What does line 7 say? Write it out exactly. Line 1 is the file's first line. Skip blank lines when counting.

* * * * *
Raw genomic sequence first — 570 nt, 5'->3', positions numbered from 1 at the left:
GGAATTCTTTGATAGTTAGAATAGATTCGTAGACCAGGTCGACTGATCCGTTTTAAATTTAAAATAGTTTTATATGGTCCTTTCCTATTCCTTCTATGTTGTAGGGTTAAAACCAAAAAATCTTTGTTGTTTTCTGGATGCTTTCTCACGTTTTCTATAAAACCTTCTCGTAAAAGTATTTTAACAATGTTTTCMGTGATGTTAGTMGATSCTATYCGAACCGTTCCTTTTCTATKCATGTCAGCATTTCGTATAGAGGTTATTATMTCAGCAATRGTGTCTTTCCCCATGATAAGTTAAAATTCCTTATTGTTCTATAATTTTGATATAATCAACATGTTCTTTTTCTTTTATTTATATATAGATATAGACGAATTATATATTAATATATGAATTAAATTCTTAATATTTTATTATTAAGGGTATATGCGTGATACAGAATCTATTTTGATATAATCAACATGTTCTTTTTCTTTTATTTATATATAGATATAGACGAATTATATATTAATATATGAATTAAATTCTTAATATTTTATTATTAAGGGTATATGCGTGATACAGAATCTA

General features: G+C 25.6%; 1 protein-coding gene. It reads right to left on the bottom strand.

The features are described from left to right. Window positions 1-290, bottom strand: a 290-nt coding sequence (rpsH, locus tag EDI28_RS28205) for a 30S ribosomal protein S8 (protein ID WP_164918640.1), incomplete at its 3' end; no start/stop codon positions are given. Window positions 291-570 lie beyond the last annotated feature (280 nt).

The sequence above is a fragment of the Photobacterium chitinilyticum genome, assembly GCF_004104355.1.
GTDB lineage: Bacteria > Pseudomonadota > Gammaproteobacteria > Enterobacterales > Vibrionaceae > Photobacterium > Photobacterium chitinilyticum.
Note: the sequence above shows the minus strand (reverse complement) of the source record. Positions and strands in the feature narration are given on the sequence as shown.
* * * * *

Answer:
Note: the sequence above shows the minus strand (reverse complement) of the source record. Positions and strands in the feature narration are given on the sequence as shown.